C-Suite Advisory

Optimizing Your Return On People Investment

“The two most important days in your life are the day you are born and the day you find out why.” (Twain, 1835-1910).

If you have responsibility for people and depend on their productivity and performance as a staple of your organization you must have heard about the criticality of employee wellbeing.

Wellbeing is the single most important aspect of anyone’s life and this includes life in the workplace, where after all, we spend a significant amount of our lives. In my research I have sought to explore what key aspects of wellbeing impact most greatly on an employee’s working life. In my experience, following three key principles can result in improved workplace performance, better relationships with employees and a greater loyalty towards the organization. The good news is that these principles are dependent on a basic knowledge of wellbeing, they do not cost a fortune and can be embedded quickly and effectively.

So, what are these three critical aspects? The first is concerned with creating the right environment in the workplace, one where employees can experience genuine and authentic meaning and purpose in their working lives. The second is leadership alignment to the business and the values of the organisation. Investment in line manager training that majors on how to treat people with dignity and respect, fostering a growth mindset and allowing innovation and creativity. This will produce huge dividends. The final aspect is of personal resilience, and the fact that this plays a key role in all we do, both inside and outside of work. It is important to note that resilience is not like a faucet, where one can switch it on or download a measured dose; it is far more nuanced than that. The good news is this can be taught and people can learn how to improve their own resilience.

I will now unpack each of these in a little further detail.

  1. Creating the Environment
    This can refer to both the physical environment and the psychological environment; how people are made to feel. Perhaps summarised impeccably by the late Maya Angelou, an author, poet and civil rights activist,
    “I’ve learned that people will forget what you said, people will forget what you did, but people will never forget how you made them feel.”  (Angelou, 2012).
    These words sum up perfectly what creating the right environment truly means. An environment in which people can connect their own meaning and purpose in life to what they are doing in the workplace. Creating an environment where employees feel connected; they identify with the company or brand and feel energised in their commitment towards it. One of the areas that can provide a tell-tale sign for this is how employees speak about their organisation outside of the workplace, with their friends or family. Are they positive or dismissive? Do they promote it, feel proud of it, and feel like they belong? These are great ways to test if you are creating that environment.
  2. Leadership
    Probably the most closely related of our three associations with wellbeing is that of leadership. It is without doubt that the relationship workers have with their immediate line manager is the one that can impact most on their wellbeing. The relationship can be the key to happiness, positivity, commitment, productivity and performance. Therefore, it is well worth the investment in your leaders, at all levels.  In its simplest view, leadership can be seen as the ability to know enough about your directs to be capable of spotting when things are not quite right. This can be with yourself, or others you work with and for, as well as those in your charge. Further, knowing how, once spotted, you can intervene both quickly and effectively is the key to great leadership for wellbeing. This can be quite an art, and a science of course! As the late Warren Bennis, an American author, scholar and organisational consultant famously noted of leadership,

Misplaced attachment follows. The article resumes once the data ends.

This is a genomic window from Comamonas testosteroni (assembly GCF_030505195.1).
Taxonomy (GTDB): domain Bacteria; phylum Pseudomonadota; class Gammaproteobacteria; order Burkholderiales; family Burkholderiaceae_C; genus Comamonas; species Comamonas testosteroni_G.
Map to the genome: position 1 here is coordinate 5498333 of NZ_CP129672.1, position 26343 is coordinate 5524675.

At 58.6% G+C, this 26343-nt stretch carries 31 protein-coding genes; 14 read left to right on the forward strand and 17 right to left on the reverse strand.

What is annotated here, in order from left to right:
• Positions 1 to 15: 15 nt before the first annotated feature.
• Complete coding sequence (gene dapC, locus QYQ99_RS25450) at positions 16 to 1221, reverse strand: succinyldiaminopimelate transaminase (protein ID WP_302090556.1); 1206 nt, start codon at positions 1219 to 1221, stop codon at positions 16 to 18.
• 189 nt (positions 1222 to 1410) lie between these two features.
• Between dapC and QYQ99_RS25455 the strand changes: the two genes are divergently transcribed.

“Leadership is like beauty; it’s hard to define, but you know it when you see it.” (Bennis, 1989).
  3. Resilience
    The word itself has roots in the Latin verb, resilire — to rebound and I am talking about personal resilience rather than organizational. Resilience has been researched for well over forty years now, so there is an awful lot known about it. Largely, it boils down to how the brain works, how we think and process information and how we react. The well-known narrative around fight, flight, freeze and appease. Michael Taft, an expert in therapeutic neuroscience, noted at the 2017 Neuroscience Summit that:
    “We have learnt more about the brain in the last 15 years than we have in the whole of human history.” (Taft, 2017).

In my research I refer to resilience with notions of ability, capacity and ‘bouncing back.’ As with the other aspects, resilience can be improved with training, and there is also evidence that higher levels of resilience can improve performance and enhance psychosocial functioning.

To conclude, optimizing your investment in people can be achieved with a focus on three broad themes, those of creating the right environment, leadership and personal resilience.

Written by Dr. Ian Hesketh.

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Dr. Ian Hesketh, PhD
Dr. Ian Hesketh, PhD, is co-author, with Sir Cary Cooper, CBE, of Wellbeing at Work: How to Design, Implement and Evaluate an Effective Strategy. He is the Wellbeing Lead for the UK College of Policing and Support for the National Forum for Health and Wellbeing at Work, University of Manchester. Dr. Ian Hesketh is an opinion columnist for the CEOWORLD magazine.